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Standardized Tests - Helping Children Succeed

READ for Success

A child who can read well is more likely to succeed in school and do well on standardized tests.  Here are some reading skills that are important for test success and ways you can help at home:

Comprehension

Comprehension is more than just being able to recognize and pronounce words - it's about making sense of what the words say.  Standardized tests often measure comprehension by asking students to find the main idea.  To help your child find the main idea:

  • Use the newspaper.  Cut out a short article.  Then cut off the headline.  Ask your child to read the article and write a headline that summarizes the main idea.  Compare your child's headline to the newspaper's headline.
  • Use nonfiction.  Nonfiction writing is about real people, places and things.  Many standardized tests use nonfiction text for reading comprehension.  So ask your librarian to help your child find interesting nonfiction books to read.  Then ask your child to tell you the main idea of a paragraph or a chapter from a non-fiction book.

Reading Rate

Reading rate is the speed at which a child reads.  Since most standardized tests are timed, it's important for your child to have a good reading rate.  Just remember, it doesn't help your child to read faster if your child doesn't also have good comprehension.  Here's how you can help:

  • Schedule reading time every day.  Research shows that kids who read every day are more likely to read faster.
  • Have your child read silently.  Sometimes a child reads slowly because she is whispering the words aloud.

Vocabulary

The more words your child knows, the more likely he is to do well on standardized tests.  So help your child:

  • Learn a new word every day.  Find words in the books your child is reading or ask the teacher for a list.  Each morning help your child write a new word on a file card.  Write the definition on the back.  At dinner have family members try using the word in a sentence.  At the end of the week, review all the cards.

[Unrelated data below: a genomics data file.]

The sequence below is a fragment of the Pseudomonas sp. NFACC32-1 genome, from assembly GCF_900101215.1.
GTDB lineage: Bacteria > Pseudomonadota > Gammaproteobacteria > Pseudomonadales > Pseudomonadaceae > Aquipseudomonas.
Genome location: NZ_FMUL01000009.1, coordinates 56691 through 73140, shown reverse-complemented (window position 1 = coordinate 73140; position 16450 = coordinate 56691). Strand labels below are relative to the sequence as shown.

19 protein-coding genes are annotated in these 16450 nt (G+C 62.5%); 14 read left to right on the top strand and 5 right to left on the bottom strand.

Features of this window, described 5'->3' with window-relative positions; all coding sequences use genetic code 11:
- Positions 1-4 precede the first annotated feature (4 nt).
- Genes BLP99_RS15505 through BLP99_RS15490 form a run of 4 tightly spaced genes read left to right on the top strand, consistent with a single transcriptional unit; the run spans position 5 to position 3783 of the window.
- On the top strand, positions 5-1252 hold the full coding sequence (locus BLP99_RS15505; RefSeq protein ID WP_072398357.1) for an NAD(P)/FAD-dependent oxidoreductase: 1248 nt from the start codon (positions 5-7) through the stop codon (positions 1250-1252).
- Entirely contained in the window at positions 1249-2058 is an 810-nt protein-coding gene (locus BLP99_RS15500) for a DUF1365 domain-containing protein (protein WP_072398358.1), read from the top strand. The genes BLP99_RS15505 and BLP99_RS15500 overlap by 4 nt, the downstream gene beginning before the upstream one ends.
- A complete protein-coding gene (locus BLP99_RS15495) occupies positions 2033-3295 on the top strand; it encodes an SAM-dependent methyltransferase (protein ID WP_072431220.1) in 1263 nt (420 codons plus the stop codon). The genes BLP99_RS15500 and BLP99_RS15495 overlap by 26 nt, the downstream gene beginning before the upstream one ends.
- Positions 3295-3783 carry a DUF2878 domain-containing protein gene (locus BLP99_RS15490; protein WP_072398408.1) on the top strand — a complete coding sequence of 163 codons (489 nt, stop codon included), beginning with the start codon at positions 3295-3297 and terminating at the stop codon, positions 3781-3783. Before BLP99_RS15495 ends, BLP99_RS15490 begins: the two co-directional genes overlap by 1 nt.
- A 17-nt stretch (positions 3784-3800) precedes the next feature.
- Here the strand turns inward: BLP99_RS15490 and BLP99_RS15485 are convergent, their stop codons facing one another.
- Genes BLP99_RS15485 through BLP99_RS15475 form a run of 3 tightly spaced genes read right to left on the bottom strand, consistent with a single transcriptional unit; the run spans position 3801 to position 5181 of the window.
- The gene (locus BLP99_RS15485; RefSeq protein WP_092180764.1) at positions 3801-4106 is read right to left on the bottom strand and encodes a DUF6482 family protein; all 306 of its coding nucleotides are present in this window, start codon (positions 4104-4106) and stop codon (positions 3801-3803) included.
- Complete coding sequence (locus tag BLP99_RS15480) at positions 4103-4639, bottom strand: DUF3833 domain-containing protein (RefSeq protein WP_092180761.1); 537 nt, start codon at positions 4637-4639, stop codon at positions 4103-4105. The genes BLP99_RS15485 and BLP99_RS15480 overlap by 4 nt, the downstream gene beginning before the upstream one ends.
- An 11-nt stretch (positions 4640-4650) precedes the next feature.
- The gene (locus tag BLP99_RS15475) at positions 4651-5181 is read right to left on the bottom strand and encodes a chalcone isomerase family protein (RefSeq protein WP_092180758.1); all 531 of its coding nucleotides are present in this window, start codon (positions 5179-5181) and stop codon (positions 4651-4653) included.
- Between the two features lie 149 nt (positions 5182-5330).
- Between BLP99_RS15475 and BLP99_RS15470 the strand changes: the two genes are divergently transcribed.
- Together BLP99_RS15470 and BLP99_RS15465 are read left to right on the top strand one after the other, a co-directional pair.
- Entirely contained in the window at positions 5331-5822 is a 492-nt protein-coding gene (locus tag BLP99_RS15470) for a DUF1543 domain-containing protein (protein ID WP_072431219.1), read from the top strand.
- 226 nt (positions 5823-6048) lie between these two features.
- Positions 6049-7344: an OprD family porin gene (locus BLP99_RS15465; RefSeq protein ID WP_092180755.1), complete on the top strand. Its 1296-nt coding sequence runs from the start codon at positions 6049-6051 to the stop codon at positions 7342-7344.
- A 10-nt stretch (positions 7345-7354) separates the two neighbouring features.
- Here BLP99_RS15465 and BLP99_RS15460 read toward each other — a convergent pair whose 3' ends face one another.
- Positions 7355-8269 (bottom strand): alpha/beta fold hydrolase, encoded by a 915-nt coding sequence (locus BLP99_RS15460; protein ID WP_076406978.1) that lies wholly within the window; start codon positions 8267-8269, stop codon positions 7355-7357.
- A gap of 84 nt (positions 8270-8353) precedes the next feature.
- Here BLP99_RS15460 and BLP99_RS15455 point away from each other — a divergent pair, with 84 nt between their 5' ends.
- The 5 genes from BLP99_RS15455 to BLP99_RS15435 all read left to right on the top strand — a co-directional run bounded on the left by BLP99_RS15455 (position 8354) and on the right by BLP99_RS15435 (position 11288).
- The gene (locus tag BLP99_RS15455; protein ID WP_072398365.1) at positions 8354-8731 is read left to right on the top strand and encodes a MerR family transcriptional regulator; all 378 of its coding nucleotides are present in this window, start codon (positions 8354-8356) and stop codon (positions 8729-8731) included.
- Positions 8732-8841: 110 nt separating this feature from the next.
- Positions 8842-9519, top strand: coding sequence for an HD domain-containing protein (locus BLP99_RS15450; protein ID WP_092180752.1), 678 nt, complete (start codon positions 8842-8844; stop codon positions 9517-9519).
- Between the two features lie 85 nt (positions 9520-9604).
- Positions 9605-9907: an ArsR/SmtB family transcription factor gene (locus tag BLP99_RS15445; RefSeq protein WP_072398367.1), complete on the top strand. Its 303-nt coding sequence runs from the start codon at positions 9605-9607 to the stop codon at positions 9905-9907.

• Have a "newspaper scavenger hunt".  Ask your child to underline new words in an article.  Then look them up together.

Good Health = Good Test Scores

Getting ready for a big exam requires more than just studying.  Your child must be physically fit too.  So don't forget the following as your child prepares for big exams:

  • Breakfast.  Get your child in the habit of taking time for a nutritious breakfast every day.  Even toast and a piece of fruit will provide body and brain energy.
  • Sleep.  Get your child into a regular sleep routine.  Then stick to it!  Most children need at least nine to ten hours of sleep each night.
  • Exercise.  Encourage your child to exercise every day.  Exercise increases oxygen to the brain and helps with thinking and memory.

Overcome Test Anxiety

Nobody likes to take tests.  And some kids get what's called "test anxiety".  They are so worried about taking the test that they can't show what they know.

Telling your child, "Just relax" won't work.  Instead, share these tips:

  • Don't cram.  A good night's sleep is more important than an extra hour of studying.  Studies show that last-minute cramming doesn't work.
  • Read the directions - carefully!
  • Look the test over quickly.  Before answering any questions, skim quickly through the test.  Figure out how much time to spend on each section.
  • Don't be afraid to skip a question.  Don't waste time worrying about a question you can't answer.  Instead, go on to questions you know you can answer.  If there's time, go back to the items you skipped.
  • Remember past tests where you did well.  You can do well again!